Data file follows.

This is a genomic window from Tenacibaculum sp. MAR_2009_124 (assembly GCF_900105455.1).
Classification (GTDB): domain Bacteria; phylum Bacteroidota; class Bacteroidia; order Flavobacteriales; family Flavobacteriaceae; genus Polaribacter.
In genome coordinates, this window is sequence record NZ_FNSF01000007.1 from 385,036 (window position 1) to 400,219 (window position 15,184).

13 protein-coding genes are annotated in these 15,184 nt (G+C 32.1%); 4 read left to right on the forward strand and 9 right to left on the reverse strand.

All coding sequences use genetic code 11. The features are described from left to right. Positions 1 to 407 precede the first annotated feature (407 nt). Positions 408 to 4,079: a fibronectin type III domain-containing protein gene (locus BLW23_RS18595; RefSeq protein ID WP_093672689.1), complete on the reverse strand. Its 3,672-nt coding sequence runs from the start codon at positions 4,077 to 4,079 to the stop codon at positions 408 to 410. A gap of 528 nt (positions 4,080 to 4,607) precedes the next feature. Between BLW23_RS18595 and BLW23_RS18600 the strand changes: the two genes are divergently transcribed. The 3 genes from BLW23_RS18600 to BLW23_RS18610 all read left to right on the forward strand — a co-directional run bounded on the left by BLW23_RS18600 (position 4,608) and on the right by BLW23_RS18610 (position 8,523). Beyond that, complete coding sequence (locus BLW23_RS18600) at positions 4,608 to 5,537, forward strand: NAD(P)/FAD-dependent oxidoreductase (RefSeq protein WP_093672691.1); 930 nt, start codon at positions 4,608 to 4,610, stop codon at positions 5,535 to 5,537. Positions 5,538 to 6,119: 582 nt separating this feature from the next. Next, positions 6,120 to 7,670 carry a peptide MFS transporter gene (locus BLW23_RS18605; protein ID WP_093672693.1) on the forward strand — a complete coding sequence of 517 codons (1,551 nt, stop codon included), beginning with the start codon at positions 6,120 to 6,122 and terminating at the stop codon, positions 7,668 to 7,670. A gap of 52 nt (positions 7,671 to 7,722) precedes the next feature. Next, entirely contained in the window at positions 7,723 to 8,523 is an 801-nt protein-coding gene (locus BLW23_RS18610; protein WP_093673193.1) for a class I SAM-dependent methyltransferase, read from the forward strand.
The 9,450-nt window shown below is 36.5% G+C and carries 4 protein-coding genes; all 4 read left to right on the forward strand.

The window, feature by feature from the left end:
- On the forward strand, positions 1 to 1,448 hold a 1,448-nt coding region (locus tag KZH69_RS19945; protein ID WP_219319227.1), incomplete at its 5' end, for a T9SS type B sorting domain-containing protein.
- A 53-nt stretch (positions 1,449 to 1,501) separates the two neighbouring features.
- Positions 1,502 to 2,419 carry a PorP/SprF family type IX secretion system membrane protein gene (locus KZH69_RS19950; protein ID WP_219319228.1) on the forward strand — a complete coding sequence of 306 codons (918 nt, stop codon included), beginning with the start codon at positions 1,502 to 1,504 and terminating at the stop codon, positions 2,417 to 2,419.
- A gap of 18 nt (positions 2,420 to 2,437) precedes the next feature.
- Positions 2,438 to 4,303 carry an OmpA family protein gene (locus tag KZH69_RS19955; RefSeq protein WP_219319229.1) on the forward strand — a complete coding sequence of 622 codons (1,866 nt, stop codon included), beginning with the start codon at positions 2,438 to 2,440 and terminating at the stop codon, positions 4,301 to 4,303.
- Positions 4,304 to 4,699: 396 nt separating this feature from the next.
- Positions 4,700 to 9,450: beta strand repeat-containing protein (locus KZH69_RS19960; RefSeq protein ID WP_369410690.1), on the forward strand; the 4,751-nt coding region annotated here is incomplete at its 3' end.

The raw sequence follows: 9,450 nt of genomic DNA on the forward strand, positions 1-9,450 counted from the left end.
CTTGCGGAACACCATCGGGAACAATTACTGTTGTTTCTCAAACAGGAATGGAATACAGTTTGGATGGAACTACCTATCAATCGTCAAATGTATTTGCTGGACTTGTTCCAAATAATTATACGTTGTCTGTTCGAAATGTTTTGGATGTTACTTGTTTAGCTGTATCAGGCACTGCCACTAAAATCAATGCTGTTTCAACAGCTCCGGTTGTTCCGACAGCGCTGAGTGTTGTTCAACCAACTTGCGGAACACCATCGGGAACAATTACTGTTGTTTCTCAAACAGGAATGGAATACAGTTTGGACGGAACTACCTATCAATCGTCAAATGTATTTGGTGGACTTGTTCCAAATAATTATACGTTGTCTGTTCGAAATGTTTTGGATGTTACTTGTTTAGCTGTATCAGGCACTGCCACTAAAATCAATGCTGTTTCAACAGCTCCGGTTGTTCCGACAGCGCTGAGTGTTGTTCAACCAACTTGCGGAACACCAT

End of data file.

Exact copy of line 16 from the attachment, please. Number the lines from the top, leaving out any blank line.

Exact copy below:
CTTGCGGAACACCATCGGGAACAATTACTGTTGTTTCTCAAACAGGAATGGAATACAGTTTGGATGGAACTACCTATCAATCGTCAAATGTATTTGCTGGACTTGTTCCAAATAATTATACGTTGTCTGTTCGAAATGTTTTGGATGTTACTTGTTTAGCTGTATCAGGCACTGCCACTAAAATCAATGCTGTTTCAACAGCTCCGGTTGTTCCGACAGCGCTGAGTGTTGTTCAACCAACTTGCGGAACACCATCGGGAACAATTACTGTTGTTTCTCAAACAGGAATGGAATACAGTTTGGACGGAACTACCTATCAATCGTCAAATGTATTTGGTGGACTTGTTCCAAATAATTATACGTTGTCTGTTCGAAATGTTTTGGATGTTACTTGTTTAGCTGTATCAGGCACTGCCACTAAAATCAATGCTGTTTCAACAGCTCCGGTTGTTCCGACAGCGCTGAGTGTTGTTCAACCAACTTGCGGAACACCAT